Posts Tagged ‘Liz Rose’

Album Review: Lori McKenna – ‘The Bird & The Rifle’

July 22, 2016

Lori McKenna

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The Bid & The Rifle

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The Bird & The Rifle comes on the heels of Lori McKenna finally achieving the level of songwriting success she’s so richly deserved since Faith Hill plucked her from obscurity in 2005. This record, her tenth, positions her at the next level – the masterful Dave Cobb produced it.

She’ll likely always be known more for songwriting cuts by other artists, which is a shame, since she’s a powerful artist in her own right. I’ll always be a bit biased, as McKenna is a local in my neck of the woods here in Massachusetts.

McKenna smartly included her own version of “Humble & Kind” among these ten tracks, which will hopefully draw some attention to the album. Given her local status I first heard the song when Little Big Town invited her on stage at the South Shore Music Circus in 2014. She also sang on Almost Famous, the local music show on my radio station 95.9 WATD-FM, long before Tim McGraw released it on Damn Country Music. Her version of “Humble & Kind,” which she wrote to impart wisdom to her children, is gorgeous and far more homespun than the one McGraw brought to #1.

The album, as one would expect, does go beyond that song. While she doesn’t treat us to “Girl Crush,” thank goodness, she does give us nine more original numbers. The album kicks of with the self-aware “Wreck You,” which Heidi Newfield recorded on What Am I Waiting For in 2008. The song, co-written with Felix McTeigue, details a shift in McKenna’s most important relationship:

I don’t know how to pull you back

I don’t know how to pull you close

All I know is how to wreck you

****

Somethin between us changed

I’m not sure if it’s you or me

But lately all I do seems to wreck you

McKenna also solely wrote a number of the album’s tracks. “We Were Cool” is nostalgia at its finest, reliving in brilliant detail, carefree times with great friends. Pessimism grips “Giving Up On Your Hometown,” a critical view of change in the place you grew up. “If Whiskey Were A Woman” is the perfect bookend to “Wreck You,” a darker take on a concept conceived by Highway 101 twenty-nine years ago. McKenna imagines, through a killer vocal, how much more sinister the bottle would be as a relationship partner than her, for her husband.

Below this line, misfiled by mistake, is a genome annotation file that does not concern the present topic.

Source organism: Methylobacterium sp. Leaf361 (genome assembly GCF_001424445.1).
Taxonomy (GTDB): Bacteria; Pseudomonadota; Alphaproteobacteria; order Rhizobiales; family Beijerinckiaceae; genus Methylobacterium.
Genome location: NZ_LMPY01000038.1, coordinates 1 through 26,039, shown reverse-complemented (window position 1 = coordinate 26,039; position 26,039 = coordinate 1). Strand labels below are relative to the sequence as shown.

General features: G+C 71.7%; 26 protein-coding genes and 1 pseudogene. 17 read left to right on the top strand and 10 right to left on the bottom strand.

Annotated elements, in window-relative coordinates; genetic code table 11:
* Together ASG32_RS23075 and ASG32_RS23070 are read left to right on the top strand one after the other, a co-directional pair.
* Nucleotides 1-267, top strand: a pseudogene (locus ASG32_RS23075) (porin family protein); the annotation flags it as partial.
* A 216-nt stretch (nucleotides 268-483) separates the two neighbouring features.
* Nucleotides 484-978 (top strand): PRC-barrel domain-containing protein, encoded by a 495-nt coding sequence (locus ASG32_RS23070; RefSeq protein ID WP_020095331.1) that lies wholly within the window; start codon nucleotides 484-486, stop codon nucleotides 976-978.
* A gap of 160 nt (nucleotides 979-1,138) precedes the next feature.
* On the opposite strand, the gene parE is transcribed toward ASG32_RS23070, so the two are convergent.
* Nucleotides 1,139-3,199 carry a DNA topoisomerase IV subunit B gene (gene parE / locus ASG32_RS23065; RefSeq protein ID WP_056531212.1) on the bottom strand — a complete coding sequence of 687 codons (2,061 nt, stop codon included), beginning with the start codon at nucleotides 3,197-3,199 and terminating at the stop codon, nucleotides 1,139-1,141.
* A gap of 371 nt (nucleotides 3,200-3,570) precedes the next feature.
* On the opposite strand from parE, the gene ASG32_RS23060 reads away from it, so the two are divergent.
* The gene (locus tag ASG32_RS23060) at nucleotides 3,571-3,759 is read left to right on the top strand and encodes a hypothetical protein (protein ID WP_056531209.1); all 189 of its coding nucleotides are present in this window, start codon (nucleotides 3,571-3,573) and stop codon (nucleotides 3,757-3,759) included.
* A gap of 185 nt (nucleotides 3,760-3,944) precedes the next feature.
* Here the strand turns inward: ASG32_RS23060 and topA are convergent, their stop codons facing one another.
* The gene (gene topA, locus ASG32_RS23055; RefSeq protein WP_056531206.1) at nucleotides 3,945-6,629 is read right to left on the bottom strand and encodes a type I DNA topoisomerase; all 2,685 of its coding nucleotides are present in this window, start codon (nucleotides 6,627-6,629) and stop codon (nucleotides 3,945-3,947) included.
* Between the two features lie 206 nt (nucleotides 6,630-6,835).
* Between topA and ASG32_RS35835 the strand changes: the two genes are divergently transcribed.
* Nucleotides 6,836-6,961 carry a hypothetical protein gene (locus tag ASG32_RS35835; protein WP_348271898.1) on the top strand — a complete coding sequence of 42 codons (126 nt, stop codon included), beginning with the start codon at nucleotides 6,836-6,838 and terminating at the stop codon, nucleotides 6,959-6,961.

The Love Junkies, masterminds behind “Girl Crush,” reunite for a couple of tracks on The Bird & The Rifle. “Always Want You,” a lush waltz, deals with sameness and the idea that no matter what happens in this world, she’ll always want her man. Mid-tempo rocker “All These Things” was co-written by two-thirds of the trio (McKenna & Liz Rose) and while I love the melody, it offers little lyrically beyond a laundry list of different signifiers.

The morning after never sounded so beautifully regretful as it does on “Halfway Home,” a co-write with Barry Dean and easily one of the album’s strongest tracks. “Old Men Young Women” is brilliant commentary on the phenomenon of third wives that are often years their husband’s junior. A Modern Family rerun, in which Claire and Hailey in which the pair consider companion tattoos, inspired the title track. McKenna co-wrote the lovely ballad with Caitlyn Smith and Troy Verges.

The most apparent takeaway from The Bird & The Rifle is how little McKenna has changed in the face of momentous success. She clearly has a solid sense of self, which undoubtedly continues to serve her well. While the album does feature songs stronger than others, it’s still one of the year’s top releases and not to be missed. McKenna’s pen and Cobb’s production make for a fruitful marriage I hope continues in the years to come.